Our Mount Barker fill of petrol was getting low, but Stansbury garage keepers evidently do not believe in opening too early, so pushing on, we did another nearly 30 miles, to Yorketown, before getting a supply. Still following the coast, Pickering disclosed the extensive works, jetties, etc., of the Adelaide Cement Co., and from here to Edithburgh road conditions were mostly as per nature, with! plenty of unfriendly limestone outcropping. Edithburg to Yorketown, also good towns, was bitumen. Some splendid country and evidence of good crops, while everywhere around are salt lakes, which give Edithburgh its prominence. Some of them had salt heaped up. Edithburgh, which was made a corporation in 1882. has port accommodation and facilities for ocean-going vessels, which have over the years loaded immense quantities of salt (the State's production to date has reached almost £i million worth, most of which has come from this part), gypsum, wheat, lime, etc. The salt industry expanded greatly from 1894. To the southward from the town, Troubridge Island and lighthouse were picturesquely evident. We spent a short time at Yorketown, and experienced some nice showers, which later cleared up.
Heading south-west, through low-timbered country, carrying an enormous quantity of red-flowering mistletoe, limestone country was soon again encountered. and it stuck "closer than a brother" for the next nearly 50 miles, with one break across some salt swamps. Apart front this and its approaches it was a constant case of "hastening slowly." Passers-by were few and far between, and for about 30 miles, except for one local motorist, who "gave us a lead" for some miles (and advised the asking of directions from "all we met"), only one traveller was seen. He (a local also) solicitously acquainted us that we were nearly over the worst of the track! Here and there all along were cultivated areas in long stretches of poor! country, but few houses. The sea was not far away, but only visible now and again, though from a hilltop near Cape Yorke a splendid view, right over the Althorpe Islands, was secured—the best of the trip.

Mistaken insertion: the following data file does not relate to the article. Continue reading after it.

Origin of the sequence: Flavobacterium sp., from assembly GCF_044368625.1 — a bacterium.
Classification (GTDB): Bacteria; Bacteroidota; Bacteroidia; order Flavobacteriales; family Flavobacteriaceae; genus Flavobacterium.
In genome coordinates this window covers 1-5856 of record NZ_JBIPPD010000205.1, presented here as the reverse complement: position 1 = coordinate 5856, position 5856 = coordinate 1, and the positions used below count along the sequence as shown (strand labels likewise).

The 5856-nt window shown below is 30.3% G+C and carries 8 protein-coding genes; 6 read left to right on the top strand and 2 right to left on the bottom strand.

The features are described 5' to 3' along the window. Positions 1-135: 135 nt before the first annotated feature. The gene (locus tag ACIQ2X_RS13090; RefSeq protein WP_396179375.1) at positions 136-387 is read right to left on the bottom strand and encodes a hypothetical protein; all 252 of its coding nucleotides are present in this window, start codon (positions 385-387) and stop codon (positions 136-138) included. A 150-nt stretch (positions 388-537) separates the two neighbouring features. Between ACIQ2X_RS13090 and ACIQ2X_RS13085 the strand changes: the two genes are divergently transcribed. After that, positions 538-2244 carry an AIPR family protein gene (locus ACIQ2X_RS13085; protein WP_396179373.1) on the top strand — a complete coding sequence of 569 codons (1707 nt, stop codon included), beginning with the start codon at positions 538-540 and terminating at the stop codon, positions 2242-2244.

Marion Bay, with a few settlers in the surrounding few miles, has rather elaborate jetty, used for some time by a gypsum company with works, and now a jetty of its own. At Cape Spencer, the most southerly tip of the peninsula, half-a-dozen miles further south-westward, over, so a number of campers and visiting fishermen informed us, a good road. However, we headed north to Corny for the night, over a much better track, but a lot more poor country, the fencing of portion of which was to be wondered at. Some of it was however, quite good, with further extensive wheat and barley areas. Corny is a small scattered settlement, boasting a post office, school, tennis courts, a grain-storage shed that has not been used for years, and a number of farm residences.
The country into Warooka was all of long-period occupation, with more sheep and stock about. Skirting Hardwicke Bay, through Brentwood, the bitumen was again picked up and Minlaton soon reached—a well laidout and prosperous looking place.
Ten miles straight north and the Port Vincent road deviates westward, and a splendid seascape unfolded—Point Pearce (where the aboriginal mission station is situated) to the north, Wardang Island (where the rabbit virus trial was recently made by the Scientific and Industrial Research Council) to the west and numerous islets in between. Port Victoria has & fine anchorage, and, with its splendid wharfage accommodation (ships of up to 30,000 tons have loaded here) and b&iiig the natural Outlet for an extensive wheat area, is perhaps the biggest sufferer by the non-calling of wheat ships. A bleak wind here, so we went on, 14 miles, to Maitland for the night.
Yorke Peninsula Encircled